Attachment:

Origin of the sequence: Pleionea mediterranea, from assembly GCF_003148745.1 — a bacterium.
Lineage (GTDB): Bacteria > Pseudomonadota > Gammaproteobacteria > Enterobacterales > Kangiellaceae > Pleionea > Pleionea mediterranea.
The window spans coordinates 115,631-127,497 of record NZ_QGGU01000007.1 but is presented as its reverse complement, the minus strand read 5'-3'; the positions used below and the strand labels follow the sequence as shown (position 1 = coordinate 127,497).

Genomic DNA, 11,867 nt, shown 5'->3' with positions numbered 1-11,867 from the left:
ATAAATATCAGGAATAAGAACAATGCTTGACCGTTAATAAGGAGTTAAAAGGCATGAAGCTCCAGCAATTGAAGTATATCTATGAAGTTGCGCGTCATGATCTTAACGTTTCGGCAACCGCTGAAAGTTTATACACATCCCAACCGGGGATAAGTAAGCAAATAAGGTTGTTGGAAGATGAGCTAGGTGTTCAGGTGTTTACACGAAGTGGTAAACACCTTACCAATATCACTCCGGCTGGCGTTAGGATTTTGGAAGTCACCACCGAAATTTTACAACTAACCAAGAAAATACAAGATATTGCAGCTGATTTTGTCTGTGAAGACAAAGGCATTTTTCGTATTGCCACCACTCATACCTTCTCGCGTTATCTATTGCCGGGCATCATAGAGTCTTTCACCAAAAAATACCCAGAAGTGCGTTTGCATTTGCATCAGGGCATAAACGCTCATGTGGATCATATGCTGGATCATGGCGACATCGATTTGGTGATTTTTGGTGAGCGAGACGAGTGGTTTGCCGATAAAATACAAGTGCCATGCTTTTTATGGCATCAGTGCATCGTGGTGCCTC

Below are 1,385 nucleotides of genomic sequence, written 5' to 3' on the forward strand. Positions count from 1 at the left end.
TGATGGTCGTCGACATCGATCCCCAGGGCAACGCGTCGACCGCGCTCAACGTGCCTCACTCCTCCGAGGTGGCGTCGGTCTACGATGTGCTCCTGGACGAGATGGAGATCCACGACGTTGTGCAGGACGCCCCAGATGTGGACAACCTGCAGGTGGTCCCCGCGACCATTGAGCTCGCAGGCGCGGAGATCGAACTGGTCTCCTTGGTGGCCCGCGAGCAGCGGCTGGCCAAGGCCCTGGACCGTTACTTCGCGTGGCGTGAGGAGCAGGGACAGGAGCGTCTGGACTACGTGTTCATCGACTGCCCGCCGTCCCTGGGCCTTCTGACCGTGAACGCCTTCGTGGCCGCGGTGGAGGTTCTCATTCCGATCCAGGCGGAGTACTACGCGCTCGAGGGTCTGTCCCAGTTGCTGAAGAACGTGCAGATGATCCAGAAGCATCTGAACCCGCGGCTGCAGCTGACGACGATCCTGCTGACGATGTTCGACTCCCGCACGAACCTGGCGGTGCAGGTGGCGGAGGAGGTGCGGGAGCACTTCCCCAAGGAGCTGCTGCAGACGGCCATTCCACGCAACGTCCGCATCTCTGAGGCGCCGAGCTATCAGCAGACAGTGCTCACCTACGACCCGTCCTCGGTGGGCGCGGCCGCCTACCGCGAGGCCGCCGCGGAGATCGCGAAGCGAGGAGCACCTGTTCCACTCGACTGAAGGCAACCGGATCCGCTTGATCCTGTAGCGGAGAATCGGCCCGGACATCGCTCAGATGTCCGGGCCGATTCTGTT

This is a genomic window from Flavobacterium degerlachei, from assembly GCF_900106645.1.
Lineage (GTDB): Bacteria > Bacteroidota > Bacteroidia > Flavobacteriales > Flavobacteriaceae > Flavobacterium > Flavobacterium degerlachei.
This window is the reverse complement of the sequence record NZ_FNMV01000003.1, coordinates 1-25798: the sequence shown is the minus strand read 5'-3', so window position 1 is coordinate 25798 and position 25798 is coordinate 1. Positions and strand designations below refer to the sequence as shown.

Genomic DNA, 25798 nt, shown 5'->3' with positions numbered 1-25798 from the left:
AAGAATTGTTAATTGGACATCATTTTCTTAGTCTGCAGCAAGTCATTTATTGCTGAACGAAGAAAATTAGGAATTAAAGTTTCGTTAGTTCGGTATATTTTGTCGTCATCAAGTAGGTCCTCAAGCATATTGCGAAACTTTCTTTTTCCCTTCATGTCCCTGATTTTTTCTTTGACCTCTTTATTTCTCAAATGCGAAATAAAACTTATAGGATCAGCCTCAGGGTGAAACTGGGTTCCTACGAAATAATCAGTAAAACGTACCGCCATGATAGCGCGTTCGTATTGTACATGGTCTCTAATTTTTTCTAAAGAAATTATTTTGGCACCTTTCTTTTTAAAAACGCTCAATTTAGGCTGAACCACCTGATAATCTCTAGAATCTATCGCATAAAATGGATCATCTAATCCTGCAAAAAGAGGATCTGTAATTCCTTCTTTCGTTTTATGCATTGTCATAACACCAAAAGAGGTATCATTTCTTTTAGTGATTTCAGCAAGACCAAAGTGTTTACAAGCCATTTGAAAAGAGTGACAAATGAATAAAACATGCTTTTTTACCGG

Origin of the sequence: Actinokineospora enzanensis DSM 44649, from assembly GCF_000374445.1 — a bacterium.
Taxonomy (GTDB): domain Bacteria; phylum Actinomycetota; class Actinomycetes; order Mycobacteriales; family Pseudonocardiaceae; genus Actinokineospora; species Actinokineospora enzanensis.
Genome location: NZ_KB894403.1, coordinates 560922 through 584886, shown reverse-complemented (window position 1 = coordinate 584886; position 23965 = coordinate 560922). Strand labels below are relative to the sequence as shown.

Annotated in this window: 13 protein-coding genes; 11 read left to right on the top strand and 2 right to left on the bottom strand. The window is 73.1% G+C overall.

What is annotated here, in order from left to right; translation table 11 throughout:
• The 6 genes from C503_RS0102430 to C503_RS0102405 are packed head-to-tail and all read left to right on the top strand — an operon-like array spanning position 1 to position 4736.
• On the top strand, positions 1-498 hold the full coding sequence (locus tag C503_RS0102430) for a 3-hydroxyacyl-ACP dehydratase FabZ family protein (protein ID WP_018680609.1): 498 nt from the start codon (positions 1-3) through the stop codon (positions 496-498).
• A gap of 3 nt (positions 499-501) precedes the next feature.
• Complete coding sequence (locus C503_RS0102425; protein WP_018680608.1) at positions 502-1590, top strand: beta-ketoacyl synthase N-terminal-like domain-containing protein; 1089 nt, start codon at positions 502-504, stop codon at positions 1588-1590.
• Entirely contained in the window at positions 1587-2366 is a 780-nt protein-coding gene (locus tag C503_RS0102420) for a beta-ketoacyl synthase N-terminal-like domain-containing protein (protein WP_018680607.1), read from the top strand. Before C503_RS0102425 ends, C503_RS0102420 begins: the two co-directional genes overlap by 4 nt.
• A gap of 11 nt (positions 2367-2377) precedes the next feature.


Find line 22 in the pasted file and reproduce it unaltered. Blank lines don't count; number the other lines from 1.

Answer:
• Entirely contained in the window at positions 1587-2366 is a 780-nt protein-coding gene (locus tag C503_RS0102420) for a beta-ketoacyl synthase N-terminal-like domain-containing protein (protein WP_018680607.1), read from the top strand. Before C503_RS0102425 ends, C503_RS0102420 begins: the two co-directional genes overlap by 4 nt.